Chinese 'passenger drone' to be tested in US later this year

The Nevada Institute for Autonomous Systems will work to help the EHang 184 test and develop its system, state-run People's Daily reported.

Beijing: China has developed the world's first self-flying "passenger drone" capable of carrying a person in the air for more than 20 minutes and the revolutionary project would be tested in the US state of Nevada later this year.

The Nevada Institute for Autonomous Systems, a state non-profit group sponsored by the Governor's Office of Economic Development, will work to help the EHang 184 test and develop its system, state-run People's Daily reported.

The institute will develop test criteria to help EHang Inc prove aircraft worthiness to the Federal Aviation Administration, the report said.

Chinese firm EHang expects to begin testing of the drone in Nevada later this year.

 

The drone reportedly can fly at altitudes up to 3.5 kilometres for more than 20 minutes. The firm is also working to "revolutionise the way organs are transported in the US" by ferrying them by drone.

The firm has revealed a collaboration with Lung Biotechnology PBC to develop and purchase up to 1,000 units of an evolved version of the 184, the world's first autonomous drone for humans, to automate organ transplant delivery, it said.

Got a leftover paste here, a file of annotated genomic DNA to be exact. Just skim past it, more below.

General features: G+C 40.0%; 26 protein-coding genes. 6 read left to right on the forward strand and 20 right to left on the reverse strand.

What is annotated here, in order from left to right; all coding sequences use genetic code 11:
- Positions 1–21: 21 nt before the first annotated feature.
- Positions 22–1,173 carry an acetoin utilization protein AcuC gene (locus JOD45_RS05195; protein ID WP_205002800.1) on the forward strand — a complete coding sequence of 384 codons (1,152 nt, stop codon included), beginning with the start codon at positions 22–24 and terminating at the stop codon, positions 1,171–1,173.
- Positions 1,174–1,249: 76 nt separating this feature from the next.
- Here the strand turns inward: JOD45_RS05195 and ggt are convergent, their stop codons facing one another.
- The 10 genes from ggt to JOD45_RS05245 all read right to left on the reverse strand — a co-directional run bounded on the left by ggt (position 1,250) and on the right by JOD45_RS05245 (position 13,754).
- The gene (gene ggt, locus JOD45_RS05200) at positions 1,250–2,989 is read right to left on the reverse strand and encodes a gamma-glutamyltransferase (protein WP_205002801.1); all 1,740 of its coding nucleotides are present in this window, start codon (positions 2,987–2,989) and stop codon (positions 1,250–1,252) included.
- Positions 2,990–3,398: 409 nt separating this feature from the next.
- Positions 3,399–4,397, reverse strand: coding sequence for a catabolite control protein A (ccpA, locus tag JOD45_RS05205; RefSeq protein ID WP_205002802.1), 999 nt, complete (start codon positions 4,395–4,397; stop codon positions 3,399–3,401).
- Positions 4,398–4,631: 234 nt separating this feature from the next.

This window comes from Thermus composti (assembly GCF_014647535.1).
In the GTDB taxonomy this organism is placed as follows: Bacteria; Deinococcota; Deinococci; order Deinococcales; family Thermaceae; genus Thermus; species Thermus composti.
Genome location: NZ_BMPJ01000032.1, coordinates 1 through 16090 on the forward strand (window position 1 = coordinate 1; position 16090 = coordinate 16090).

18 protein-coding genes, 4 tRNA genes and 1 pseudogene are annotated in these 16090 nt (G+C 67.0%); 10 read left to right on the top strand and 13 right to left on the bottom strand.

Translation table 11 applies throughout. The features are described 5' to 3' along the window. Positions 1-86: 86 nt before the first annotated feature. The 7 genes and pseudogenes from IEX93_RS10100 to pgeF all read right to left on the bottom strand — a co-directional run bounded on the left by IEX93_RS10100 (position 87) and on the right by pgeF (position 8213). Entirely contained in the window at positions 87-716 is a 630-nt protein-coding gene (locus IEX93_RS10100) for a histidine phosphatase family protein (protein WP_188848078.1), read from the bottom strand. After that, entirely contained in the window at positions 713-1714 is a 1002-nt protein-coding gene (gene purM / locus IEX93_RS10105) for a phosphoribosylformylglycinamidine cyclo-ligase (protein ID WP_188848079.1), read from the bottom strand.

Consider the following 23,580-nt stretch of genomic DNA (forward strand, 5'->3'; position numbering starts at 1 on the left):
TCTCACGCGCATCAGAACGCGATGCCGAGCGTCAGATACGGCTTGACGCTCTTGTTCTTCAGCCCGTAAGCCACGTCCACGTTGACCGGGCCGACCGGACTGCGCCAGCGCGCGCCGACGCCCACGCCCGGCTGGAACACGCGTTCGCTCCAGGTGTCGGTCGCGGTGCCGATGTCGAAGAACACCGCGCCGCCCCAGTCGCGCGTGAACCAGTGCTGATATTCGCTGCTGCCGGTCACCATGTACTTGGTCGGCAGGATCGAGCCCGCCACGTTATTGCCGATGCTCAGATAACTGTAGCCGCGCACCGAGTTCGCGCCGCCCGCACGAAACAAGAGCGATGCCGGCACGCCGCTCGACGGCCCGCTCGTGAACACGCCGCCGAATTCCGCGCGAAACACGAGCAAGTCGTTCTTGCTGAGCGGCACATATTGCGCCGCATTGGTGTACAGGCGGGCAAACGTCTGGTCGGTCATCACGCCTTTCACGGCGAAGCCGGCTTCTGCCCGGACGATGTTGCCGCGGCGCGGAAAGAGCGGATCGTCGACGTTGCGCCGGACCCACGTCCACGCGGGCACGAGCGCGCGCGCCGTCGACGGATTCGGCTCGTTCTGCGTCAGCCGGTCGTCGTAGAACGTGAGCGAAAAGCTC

In another development, Chinese online retailer JD.Com has begun using drones for deliveries in the countryside of east China's Jiangsu Province.

The service around Suqian City, hometown of JD.Com's founder Liu Qiangdong, can more than halve the cost of delivery to less than 0.5 yuan (USD cents 7.6 cents) per parcel, Xiao Jun, vice president of JD.Com.

At a delivery depot in Suqian's Caoji township, two drones are capable of handling 200 parcels a day.

The drones can each carry 10 to 15 kg of weight and fly 15 to 20 km at a speed of up to 54 km per hour, said Xiao.

They can automatically load and unload goods and operate in moderate rain and wind with a speed of up to 38.5 km per hour, state-run Xinhua news agency reported.

It can take a truck hours to navigate the winding mountainous roads that link delivery depots near Suqian, but a drone can make the journey in less than 20 minutes, Xiao said.

Currently, the drones transport goods between depots rather than to customers directly.

The service will be expanded to cover other rural areas in the future when authorities there lift the ban on drone flights, Xia said. 

By continuing to use the site, you agree to the use of cookies. You can find out more by clicking this link

Close